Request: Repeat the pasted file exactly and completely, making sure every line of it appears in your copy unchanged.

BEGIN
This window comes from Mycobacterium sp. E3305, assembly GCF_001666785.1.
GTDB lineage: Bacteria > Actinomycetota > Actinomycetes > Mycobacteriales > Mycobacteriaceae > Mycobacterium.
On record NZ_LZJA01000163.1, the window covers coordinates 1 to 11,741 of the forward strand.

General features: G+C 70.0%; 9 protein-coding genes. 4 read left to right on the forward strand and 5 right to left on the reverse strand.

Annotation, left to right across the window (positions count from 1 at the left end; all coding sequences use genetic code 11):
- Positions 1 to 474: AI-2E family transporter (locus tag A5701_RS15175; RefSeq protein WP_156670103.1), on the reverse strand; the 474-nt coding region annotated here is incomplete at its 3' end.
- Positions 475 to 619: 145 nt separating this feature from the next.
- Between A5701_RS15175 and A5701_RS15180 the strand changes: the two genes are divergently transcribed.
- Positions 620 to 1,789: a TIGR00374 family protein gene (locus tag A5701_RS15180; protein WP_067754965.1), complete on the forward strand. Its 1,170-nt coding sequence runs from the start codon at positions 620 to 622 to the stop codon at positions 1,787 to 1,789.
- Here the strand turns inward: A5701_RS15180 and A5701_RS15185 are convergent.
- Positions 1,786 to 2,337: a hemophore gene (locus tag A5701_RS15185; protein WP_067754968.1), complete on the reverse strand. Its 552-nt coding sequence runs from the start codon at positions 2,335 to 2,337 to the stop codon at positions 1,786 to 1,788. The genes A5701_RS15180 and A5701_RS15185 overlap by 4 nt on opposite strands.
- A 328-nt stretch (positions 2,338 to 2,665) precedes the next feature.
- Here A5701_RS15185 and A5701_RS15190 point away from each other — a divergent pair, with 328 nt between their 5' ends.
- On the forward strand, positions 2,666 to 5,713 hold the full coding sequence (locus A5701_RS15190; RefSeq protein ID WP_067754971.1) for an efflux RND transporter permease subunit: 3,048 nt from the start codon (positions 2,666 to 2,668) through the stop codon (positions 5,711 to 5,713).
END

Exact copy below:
This window comes from Mycobacterium sp. E3305, assembly GCF_001666785.1.
GTDB lineage: Bacteria > Actinomycetota > Actinomycetes > Mycobacteriales > Mycobacteriaceae > Mycobacterium.
On record NZ_LZJA01000163.1, the window covers coordinates 1 to 11,741 of the forward strand.

General features: G+C 70.0%; 9 protein-coding genes. 4 read left to right on the forward strand and 5 right to left on the reverse strand.

Annotation, left to right across the window (positions count from 1 at the left end; all coding sequences use genetic code 11):
- Positions 1 to 474: AI-2E family transporter (locus tag A5701_RS15175; RefSeq protein WP_156670103.1), on the reverse strand; the 474-nt coding region annotated here is incomplete at its 3' end.
- Positions 475 to 619: 145 nt separating this feature from the next.
- Between A5701_RS15175 and A5701_RS15180 the strand changes: the two genes are divergently transcribed.
- Positions 620 to 1,789: a TIGR00374 family protein gene (locus tag A5701_RS15180; protein WP_067754965.1), complete on the forward strand. Its 1,170-nt coding sequence runs from the start codon at positions 620 to 622 to the stop codon at positions 1,787 to 1,789.
- Here the strand turns inward: A5701_RS15180 and A5701_RS15185 are convergent.
- Positions 1,786 to 2,337: a hemophore gene (locus tag A5701_RS15185; protein WP_067754968.1), complete on the reverse strand. Its 552-nt coding sequence runs from the start codon at positions 2,335 to 2,337 to the stop codon at positions 1,786 to 1,788. The genes A5701_RS15180 and A5701_RS15185 overlap by 4 nt on opposite strands.
- A 328-nt stretch (positions 2,338 to 2,665) precedes the next feature.
- Here A5701_RS15185 and A5701_RS15190 point away from each other — a divergent pair, with 328 nt between their 5' ends.
- On the forward strand, positions 2,666 to 5,713 hold the full coding sequence (locus A5701_RS15190; RefSeq protein ID WP_067754971.1) for an efflux RND transporter permease subunit: 3,048 nt from the start codon (positions 2,666 to 2,668) through the stop codon (positions 5,711 to 5,713).